The restored gospel is recognizably well defined. But we have to be distinct about how we follow it. Just as Jessica practiced swimming, we need to practice living the gospel before the emergency so that, unafraid, we will be strong enough to help when others are being swept away by the current.
And finally, the fifth is to do one through four in happy ways. Being happy doesn’t mean to slap a plastic smile on your face no matter what is going on. But it does mean keeping the laws of God and building and lifting others.8 When we build, when we lift the burden of others, it blesses our lives in ways our trials cannot take away. I have a quote by President Gordon B. Hinckley placed where I see it every day. He said: “You don’t … build out of pessimism or cynicism. You look with optimism, work with faith, and things happen.”9
An example of that happy, optimistic spirit is a 13-year-old girl I know named Elsa, whose family is moving to Baton Rouge, Louisiana, 1,800 miles (2,900 km) away from her friends. It’s not very easy when you are 13 to move to a new place. Elsa was understandably unsure about the move, so her dad gave her a blessing. At the very moment of the blessing, her mom’s phone chimed with a text. The young women who live in Louisiana had sent this picture with the caption “Please move into our ward!”10
These young women were optimistic they would like Elsa without even meeting her. Their enthusiasm created optimism in Elsa about the upcoming move and answered her prayer about whether everything would be all right.
There is an energy that comes from happiness and optimism that doesn’t just bless us—it builds everyone around us. Any small thing you do to light real happiness in others shows that you are already carrying the torch that President Kimball lit.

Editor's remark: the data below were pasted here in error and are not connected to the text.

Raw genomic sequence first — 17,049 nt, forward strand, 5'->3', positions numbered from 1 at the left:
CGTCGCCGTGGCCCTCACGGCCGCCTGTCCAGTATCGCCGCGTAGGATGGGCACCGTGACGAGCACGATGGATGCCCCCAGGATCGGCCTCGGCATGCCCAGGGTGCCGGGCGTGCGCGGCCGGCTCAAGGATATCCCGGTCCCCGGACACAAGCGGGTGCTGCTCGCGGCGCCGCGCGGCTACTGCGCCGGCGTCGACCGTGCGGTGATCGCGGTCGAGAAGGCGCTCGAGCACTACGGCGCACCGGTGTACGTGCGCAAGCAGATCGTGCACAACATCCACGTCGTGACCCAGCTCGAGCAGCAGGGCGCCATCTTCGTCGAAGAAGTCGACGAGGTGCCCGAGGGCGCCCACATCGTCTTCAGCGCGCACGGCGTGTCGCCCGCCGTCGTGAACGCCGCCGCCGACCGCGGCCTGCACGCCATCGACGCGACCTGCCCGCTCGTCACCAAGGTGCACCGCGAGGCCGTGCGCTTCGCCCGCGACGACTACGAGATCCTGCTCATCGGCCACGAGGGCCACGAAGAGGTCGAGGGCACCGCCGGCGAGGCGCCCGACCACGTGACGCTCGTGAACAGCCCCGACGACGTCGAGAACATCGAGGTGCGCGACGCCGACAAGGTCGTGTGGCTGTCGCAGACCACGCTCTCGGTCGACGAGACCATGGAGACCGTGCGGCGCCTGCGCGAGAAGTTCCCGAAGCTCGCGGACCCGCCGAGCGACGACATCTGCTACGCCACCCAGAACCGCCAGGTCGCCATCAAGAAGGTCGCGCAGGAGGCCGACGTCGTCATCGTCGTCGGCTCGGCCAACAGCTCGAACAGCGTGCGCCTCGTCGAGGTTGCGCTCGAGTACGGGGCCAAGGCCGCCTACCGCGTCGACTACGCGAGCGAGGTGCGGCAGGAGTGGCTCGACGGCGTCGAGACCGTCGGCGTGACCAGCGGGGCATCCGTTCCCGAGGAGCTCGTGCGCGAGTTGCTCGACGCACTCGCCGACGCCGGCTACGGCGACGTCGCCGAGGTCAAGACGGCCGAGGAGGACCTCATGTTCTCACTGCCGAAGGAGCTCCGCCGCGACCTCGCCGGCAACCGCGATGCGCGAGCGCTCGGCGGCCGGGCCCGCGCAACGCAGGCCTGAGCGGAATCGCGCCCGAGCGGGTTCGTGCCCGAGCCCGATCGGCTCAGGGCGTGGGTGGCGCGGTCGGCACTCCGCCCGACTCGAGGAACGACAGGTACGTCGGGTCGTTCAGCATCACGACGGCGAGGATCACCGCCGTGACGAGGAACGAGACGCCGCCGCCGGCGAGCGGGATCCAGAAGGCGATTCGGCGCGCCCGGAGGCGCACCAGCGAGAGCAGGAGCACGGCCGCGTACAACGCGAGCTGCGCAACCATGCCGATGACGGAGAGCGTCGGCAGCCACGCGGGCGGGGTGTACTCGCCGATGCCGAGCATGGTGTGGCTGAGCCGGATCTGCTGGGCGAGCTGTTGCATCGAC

I was 15 years old at the time President Kimball’s talk was given. We who are older than 40 have been carrying this charge from President Kimball ever since that day. Now I look out at the 8-year-olds, the 15-year-olds, the 20-year-olds, and the 35-year-olds, and I’m going to pass this torch to you. You are the future leaders in this Church, and it will be up to you to carry this light forward and be the fulfillment of this prophecy. We who are older than 40 link our arms through yours and feel your strength and energy. We need you.
Listen to this scripture found in Doctrine and Covenants 49:26–28. It may have been written under different circumstances, but tonight by the Holy Spirit, I hope you will take it as your personal call to this sacred work.
“Behold, I say unto you, go forth as I have commanded you; repent of all your sins; ask and ye shall receive; knock and it shall be opened unto you.
“Behold, I will go before you and be your rearward; and I will be in your midst, and you shall not be confounded.
“Behold, I am Jesus Christ, and I come quickly.”11
I appeal to each of you to put yourself in a place where you can feel the generous love God has for you. You cannot put yourself beyond the reach of that love. When you feel His love, when you love Him, you will repent and keep His commandments. When you keep His commandments, He can use you in His work. His work and glory is the exaltation and eternal life of women and men.
The prophets are calling on us, my sisters. Will you be righteous? Will you articulate your faith? Can you bear being distinct and different? Will your happiness in spite of your trials draw others who are good and noble and who need your friendship? Will you turn on your light? I testify the Lord Jesus Christ will go before us and be in our midst.
I conclude with the words of our well-loved prophet, Thomas S. Monson: “My dear sisters, this is your day, this is your time.”12 In the name of Jesus Christ, amen.